I am curious, like my colleague James Suckling, what the fuss is about truffles. So I’m traveling to Piedmont to find out firsthand for myself.
It’s a region that has long interested me. I’ll be staying in the Barolo zone and visiting a few producers of Barolo and Barbaresco.
To whet my appetite, I braved the miserable weather this past Monday morning to attend a tasting of Barolo and enjoy a lunch with white truffles at San Domenico restaurant in New York.
The tasting showed six different vintages of Barolo, chosen by the Enoteca Regionale of Barolo, led by Claudio Rosso, president of the Consorzio of Barolo. Each wine—2003, 1998, 1996, 1993, 1990 and 1988—was blind. That is, no producers were identified. Rather, each wine was chosen as a “typical Barolo of the region” for that particular vintage.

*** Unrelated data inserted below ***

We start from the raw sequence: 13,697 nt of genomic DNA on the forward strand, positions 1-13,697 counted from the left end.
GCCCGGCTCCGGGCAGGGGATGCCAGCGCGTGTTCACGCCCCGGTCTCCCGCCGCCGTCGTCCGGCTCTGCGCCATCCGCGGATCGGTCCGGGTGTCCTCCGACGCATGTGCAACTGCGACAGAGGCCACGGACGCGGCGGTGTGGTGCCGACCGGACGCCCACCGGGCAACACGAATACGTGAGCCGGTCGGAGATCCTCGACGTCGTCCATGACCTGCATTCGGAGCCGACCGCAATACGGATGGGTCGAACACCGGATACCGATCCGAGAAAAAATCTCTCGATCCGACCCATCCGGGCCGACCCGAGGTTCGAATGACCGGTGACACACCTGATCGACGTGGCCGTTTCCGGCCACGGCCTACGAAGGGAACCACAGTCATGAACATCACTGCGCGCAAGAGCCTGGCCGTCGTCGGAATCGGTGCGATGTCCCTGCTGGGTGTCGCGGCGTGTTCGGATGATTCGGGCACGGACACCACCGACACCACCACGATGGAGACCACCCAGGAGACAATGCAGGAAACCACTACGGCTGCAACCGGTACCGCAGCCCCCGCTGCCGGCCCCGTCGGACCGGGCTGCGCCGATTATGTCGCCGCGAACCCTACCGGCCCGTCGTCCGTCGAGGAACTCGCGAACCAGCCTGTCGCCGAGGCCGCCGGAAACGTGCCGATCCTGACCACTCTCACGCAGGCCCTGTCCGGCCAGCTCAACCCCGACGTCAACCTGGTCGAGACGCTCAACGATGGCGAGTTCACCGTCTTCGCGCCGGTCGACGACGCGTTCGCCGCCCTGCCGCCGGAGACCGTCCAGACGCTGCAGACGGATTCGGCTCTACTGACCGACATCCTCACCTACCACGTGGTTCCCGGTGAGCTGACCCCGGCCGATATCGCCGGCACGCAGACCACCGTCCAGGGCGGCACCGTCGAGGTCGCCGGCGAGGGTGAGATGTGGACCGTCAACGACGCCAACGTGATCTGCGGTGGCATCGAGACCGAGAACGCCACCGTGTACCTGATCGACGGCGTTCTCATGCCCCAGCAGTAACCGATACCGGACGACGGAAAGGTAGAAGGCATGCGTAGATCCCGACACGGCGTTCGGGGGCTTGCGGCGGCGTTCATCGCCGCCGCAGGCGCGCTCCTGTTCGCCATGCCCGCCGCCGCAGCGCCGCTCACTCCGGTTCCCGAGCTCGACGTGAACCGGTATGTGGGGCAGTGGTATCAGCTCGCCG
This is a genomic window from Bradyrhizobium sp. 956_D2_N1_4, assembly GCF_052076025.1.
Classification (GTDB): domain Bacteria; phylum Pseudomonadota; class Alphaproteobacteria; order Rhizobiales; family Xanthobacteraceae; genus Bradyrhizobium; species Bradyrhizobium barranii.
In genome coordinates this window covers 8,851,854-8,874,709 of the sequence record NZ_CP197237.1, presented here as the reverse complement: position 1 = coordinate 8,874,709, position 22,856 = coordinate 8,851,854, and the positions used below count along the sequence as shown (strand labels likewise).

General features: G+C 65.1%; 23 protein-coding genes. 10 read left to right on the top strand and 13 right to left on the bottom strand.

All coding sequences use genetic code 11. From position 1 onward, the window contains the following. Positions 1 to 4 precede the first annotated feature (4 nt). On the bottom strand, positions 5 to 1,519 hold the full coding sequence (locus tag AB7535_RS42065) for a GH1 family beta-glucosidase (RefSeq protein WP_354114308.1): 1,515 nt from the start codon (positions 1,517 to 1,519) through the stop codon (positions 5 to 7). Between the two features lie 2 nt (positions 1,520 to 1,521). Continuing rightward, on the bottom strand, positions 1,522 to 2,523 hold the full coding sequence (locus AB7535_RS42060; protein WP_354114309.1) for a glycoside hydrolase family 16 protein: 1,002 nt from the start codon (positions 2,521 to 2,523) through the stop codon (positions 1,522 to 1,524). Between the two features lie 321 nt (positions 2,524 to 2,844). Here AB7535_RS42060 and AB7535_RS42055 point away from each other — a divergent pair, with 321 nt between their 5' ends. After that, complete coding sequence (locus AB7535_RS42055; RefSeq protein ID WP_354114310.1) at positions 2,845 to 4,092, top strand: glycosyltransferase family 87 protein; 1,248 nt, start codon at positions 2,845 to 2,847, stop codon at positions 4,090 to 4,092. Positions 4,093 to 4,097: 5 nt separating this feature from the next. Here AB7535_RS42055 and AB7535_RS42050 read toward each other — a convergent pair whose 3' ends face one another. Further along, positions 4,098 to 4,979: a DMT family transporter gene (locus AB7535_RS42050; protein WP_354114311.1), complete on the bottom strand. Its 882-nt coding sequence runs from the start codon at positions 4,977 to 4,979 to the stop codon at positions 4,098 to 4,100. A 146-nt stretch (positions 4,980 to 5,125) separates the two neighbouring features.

The 1990 was the standout, although the 1988 was drinking well and would be my choice for Thanksgiving dinner. The 1993 was showing its age, while both the ’98 and ’96 were fresh, pure and firm. The 2003 revealed a softer, fleshier profile.
At lunch, we enjoyed some regional dishes like Antica Tartra, a savory Piedmontese custard, and Uovo in Raviolo di Bergese (soft egg-filled raviolo) with shaved white truffles. A breast of Guinea hen was served with wild mushrooms.
Apparently, the truffle season has not been good this year. The dry weather inhibited the formation of the tubers. As a result, the small crop has led to inflated prices in the $8,000 per kilo range.
However, according to Claudio Rosso, the August rains that were just what was needed for the vines also helped the truffle crop. The best are available now. Just in time for my trip.